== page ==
3. Myricaria Desv. in Ann. Sci. Nat. Ser. 1,4:349. 1825. Ehrenberg in Linnaea 2:276. 1827; DC., Prodr. 3:97. 1828; Dyer in Hook. f., Fl. Brit. Ind. 1:249. 1874; Parker, For. Fl. Punj. Del. Haz. (ed. 3) 26. 1956; Gorshkova in Shishkin & Bobrov, Fl. U.RSS. 15.321. 1949; Schiman-Czeika in Rech. f., Fl. Iran. 4:15. 1964; Hutchinson, Gen. Fl. Pl. 2:323. 1967; Bobrov in Bot. Zhurn. 52(7): 927. 1967; Cullen in Davis, Fl. Turkey 2:351. 1967; Webb in Tutin et al., Fl. Eur. 2:294. 1968; Qaiser in Pak. J. Bot. 8(2):199. 1976.
Shrubs or under-shrubs, mostly erect, sometimes prostrate; leaves small, flat or more or less scale-like, simple exstipulate, sessile, alternate, opposite or often crowded. Inflorescence terminal or lateral racemes or spikes, sometimes leafy at the base. Bracts ovate, lanceolate, triangular or rhomboid, obtuse, acute or long acuminate. Flowers bisexual, fairly large, pentamerous, pink, lilac or white. Calyx deeply 5-lobed almost up to the base. Petals 5, free, inserted below the almost obsolete disc, oblong or obovate. Stamens 10, alternately long or short, filaments connate to half or more, anthers oblong, ovate or sagittate, persistent. Stigmas 3, capitate, sessile, ovary narrowed at the apex, triquetrous or pyramidal, with basal placentation, placentas very short, adnate to the middle of the valves. Ovules numerous; seeds many, exalbuminous, glabrous, usually produced into a plumose coma or stipe at the apex.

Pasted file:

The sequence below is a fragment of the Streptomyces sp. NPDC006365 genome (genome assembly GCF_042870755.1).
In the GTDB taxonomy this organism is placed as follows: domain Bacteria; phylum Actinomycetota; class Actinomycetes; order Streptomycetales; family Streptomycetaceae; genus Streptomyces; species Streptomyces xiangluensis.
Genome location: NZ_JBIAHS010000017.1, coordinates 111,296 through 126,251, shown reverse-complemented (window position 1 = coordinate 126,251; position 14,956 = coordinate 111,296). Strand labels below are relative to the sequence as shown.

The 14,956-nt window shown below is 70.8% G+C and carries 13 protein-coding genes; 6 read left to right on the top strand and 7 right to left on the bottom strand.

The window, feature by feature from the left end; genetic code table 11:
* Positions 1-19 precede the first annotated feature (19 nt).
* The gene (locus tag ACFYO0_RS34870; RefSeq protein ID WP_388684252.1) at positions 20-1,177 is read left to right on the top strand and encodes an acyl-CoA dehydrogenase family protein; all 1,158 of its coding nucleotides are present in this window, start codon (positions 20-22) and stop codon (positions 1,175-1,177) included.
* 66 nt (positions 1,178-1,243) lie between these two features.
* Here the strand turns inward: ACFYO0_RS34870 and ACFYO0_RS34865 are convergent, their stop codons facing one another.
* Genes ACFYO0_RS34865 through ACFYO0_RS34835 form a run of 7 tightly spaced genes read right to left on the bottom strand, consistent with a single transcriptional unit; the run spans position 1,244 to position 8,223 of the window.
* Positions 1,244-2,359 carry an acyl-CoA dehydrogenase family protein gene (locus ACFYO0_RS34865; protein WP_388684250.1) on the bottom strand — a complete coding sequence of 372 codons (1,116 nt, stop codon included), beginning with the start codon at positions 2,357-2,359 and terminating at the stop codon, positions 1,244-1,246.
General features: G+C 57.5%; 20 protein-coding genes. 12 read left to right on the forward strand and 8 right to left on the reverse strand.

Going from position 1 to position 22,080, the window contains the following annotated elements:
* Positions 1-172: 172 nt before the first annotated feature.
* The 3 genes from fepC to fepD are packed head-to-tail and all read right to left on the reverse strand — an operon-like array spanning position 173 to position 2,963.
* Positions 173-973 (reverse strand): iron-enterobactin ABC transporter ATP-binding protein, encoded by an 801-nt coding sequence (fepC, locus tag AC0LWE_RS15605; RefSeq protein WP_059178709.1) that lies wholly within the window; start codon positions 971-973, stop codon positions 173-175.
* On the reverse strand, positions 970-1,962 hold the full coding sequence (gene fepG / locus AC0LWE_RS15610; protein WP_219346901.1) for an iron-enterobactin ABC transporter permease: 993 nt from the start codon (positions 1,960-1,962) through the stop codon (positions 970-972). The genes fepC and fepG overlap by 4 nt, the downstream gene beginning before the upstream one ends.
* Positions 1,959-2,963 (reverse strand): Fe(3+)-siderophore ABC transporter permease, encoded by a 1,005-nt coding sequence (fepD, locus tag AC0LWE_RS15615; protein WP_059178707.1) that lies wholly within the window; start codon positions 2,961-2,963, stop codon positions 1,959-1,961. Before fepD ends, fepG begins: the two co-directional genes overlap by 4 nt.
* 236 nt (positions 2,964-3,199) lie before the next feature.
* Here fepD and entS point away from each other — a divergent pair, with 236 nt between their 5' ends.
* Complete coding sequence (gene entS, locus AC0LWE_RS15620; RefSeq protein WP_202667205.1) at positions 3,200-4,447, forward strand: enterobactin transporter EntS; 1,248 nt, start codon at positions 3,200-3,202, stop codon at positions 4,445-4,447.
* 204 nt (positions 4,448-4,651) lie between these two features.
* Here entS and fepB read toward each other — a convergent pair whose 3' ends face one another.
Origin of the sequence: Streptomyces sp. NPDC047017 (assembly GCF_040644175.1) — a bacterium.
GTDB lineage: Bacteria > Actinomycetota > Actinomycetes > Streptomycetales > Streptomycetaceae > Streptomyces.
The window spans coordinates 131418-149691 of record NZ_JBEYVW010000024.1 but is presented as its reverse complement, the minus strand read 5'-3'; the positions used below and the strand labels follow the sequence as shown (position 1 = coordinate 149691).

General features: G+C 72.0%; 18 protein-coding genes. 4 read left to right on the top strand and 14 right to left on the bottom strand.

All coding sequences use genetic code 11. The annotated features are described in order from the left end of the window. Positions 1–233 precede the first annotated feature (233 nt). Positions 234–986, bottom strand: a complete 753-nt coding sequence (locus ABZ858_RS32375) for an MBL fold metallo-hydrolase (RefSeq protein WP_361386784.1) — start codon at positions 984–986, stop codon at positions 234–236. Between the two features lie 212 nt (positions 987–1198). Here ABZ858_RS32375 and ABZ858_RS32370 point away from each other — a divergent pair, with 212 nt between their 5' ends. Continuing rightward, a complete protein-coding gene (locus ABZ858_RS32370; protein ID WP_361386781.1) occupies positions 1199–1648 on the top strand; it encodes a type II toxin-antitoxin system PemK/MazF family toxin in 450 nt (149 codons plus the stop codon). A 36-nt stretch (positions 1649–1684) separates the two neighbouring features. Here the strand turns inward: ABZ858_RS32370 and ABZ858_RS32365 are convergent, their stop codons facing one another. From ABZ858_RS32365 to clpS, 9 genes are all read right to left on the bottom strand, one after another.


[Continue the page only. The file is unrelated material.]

A small genus with 11 species distributed in Europe, Central Asia, including China, Sikkim, India, Russia, Afghanistan, Iran and Pakistan; represented in Pakistan by 4 species.